What is PTSD?
From a Veteran at WLO, “I came home from active duty and said I was fine. I truly thought I was fine. It wasn’t until years later that I realized how sick I was. I had heard about PTSD, but another Vet’s story compared to mine gave me no reason to complain. My friends and family kept saying I had changed, and I found myself isolating myself. I was self medicating, wasn’t sleeping, wasn’t eating and my relationships were all a mess. I soon realized that I needed help. I had shame at my inability to cope and didn’t understand how I could have thrived under pressure, and now that I was out of war and high stress, I was worse off. I was always the strong one and felt ashamed that I couldn’t be the strong one this time. I had to leave my job to get full time treatment and get reconnected again. I had to learn how to be me.”
A significant number of veterans returning from active duty combat face a new enemy upon returning home. Often called the silent killer, PTSD wreaks havoc on the lives of countless veterans, resulting in drug and alcohol use, homelessness, domestic violence and suicide. The National Center for PTSD reports, “11-20 out of every 100 Veterans who served in Operation Iraqi Freedom (OIF) or Operation Enduring Freedom (OEF) have PTSD in a given year.” We now have Operation New Dawn (OND) as well and many combat Veterans coming home from overseas.
PTSD does not only encompass war trauma, but military sexual trauma (MST). The National Center for PTSD reports, “23 out of every 100 women have reported sexual assault and 38 out of 100 men have reported sexual harassment.” MST does not only affect women, but men as well, leaving the transitioning military population stranded and needing help when they leave the military. If PTSD and PTS are silent, then where does that leave us with the taboo subject of Military Sexual Trauma? If a Veteran surfaces for assistance, available treatments are often inadequate, outdated, or simply ineffective.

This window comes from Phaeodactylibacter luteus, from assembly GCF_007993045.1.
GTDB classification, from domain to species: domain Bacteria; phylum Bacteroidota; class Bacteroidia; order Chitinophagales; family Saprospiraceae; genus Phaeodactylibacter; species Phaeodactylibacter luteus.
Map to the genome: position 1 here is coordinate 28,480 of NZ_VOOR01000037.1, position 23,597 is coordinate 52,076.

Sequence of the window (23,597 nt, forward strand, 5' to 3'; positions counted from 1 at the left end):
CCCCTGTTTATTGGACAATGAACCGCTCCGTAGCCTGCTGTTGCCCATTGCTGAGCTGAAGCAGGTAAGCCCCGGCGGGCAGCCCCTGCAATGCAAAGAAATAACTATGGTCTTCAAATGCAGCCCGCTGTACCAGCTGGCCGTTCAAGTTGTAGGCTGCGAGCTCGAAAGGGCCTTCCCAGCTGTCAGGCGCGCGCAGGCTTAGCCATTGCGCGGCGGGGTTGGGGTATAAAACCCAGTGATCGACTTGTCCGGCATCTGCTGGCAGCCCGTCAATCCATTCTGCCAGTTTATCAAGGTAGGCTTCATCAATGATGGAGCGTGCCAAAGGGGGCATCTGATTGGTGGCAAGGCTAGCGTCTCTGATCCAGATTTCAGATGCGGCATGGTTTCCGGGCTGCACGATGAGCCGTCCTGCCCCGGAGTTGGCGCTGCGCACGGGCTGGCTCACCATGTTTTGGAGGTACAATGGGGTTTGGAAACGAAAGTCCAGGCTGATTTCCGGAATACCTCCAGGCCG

At WLO we believe the system needs exposure not to the trauma, but to what is working well in life, or what is safe or even joyful. To treat combat and sexual trauma efficiently one must receive several treatments of therapy a month or even a week. Not only do they need alternative treatments that address the fullness of who they are and the struggle they face, but also, who they dream of being after military life. This means using treatments that are holistic and integrative in healing the mind, body, heart and spirit.
Combat Veterans simply are not receiving the regular care they need, and/or being given the best and up to date therapies for combating PTSD. This, in essence, leaves our young Veterans who dedicated their lives to helping others with few opportunities to help themselves.